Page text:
Iraqi Nationals Who U.S. Government Tried To Deport Have Since Become Citizens, Earned Green Cards Or Reopened Immigration Cases
DETROIT, MICH. — The American Civil Liberties Union of Michigan (ACLU) supports proposed bi-partisan U.S. Congressional legislation that was introduced late yesterday to protect Iraqi nationals from detention and deportation. U.S. Representatives Andy Levin (D-MI 9th District) and John R. Mollenaar (R-MI 4th District) are co-sponsors of the bill that would ensure that about 1,000 Iraqis, who have deep ties to the U.S. — living, working and raising families here for decades — will be given two years to have their cases heard in immigration court without facing detention or deportation. The legislation follows a recent ruling by the U.S. Sixth Circuit Court of Appeals in the Hamama v. Adducci case that leaves Iraqis vulnerable to immediate arrest and deportation, even though their deportation orders were issued years or decades ago and the situation in Iraq is now much more dangerous.
The ACLU and partner organizations filed Hamama v. Adducci in federal court in June 2017, after hundreds of Iraqis, who had old removal orders, were arrested without warning by U.S. Immigration and Customs Enforcement (ICE). The civil rights organization successfully argued in U.S. District Court that if deported, Iraqis could face persecution, torture or even death, and were therefore entitled to have their immigration cases reopened and reviewed by an immigration judge. As a result of an order staying deportations issued by U.S. District Court Judge Mark Goldsmith, more than 300 Iraqis who were arrested and faced imminent deportation were able to ask an immigration court to hear their cases. Of the cases that have been decided, almost nine out of ten won reopening, meaning that an immigration court will consider current country conditions in Iraq in deciding their cases. While full adjudication of a case can take years and most of the Iraqis are still waiting on final decisions, approximately 40 have won immigration relief, which has included protection under the Convention Against Torture, reinstatement of green cards and U.S. citizenship.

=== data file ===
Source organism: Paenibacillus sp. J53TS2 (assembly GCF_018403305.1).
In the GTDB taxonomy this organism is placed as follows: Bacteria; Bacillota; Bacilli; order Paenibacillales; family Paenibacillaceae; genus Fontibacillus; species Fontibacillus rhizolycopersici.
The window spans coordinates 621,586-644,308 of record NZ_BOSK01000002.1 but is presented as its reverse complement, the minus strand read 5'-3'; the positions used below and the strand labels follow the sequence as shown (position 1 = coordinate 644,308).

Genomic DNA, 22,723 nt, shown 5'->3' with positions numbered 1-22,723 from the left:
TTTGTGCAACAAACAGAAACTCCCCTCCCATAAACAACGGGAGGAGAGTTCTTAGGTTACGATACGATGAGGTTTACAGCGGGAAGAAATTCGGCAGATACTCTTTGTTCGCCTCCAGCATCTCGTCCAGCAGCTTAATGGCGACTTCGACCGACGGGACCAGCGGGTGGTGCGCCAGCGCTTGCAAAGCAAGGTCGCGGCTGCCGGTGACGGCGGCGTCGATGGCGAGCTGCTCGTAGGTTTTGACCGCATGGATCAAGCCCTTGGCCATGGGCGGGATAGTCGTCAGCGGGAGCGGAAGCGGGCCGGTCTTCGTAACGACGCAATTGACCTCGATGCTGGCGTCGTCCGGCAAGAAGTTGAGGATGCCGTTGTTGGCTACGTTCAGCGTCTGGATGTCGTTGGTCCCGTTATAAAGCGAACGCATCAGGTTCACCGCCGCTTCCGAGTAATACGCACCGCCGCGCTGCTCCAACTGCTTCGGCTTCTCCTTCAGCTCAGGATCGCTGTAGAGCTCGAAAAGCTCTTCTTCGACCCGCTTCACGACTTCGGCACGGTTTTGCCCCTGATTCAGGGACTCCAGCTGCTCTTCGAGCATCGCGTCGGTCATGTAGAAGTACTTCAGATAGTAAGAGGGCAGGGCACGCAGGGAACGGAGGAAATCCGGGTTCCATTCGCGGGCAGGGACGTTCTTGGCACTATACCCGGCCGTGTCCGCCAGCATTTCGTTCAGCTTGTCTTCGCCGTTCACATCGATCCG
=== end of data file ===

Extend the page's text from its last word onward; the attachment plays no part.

The recent Sixth Circuit ruling reversed the district court’s stay of deportation and put approximately 1,000 Iraqis at risk of being deported before an immigration court can decide whether it is too dangerous for them to be sent to Iraq.
“The fact that so many Iraqis are winning their immigration cases, and in some instances, have even become U.S. citizens, proves that ICE’s rush to toss them out of the country was a monumental mistake that could have cost them their lives,” said Miriam Aukerman, ACLU senior staff attorney and co-lead counsel in the Hamama v. Adducci case. “Due process works, but it takes time. This proposed legislation will allow Iraqis the time they need for an immigration court to hear their cases, and a chance to stay in the country they love, have lived for decades and consider home.”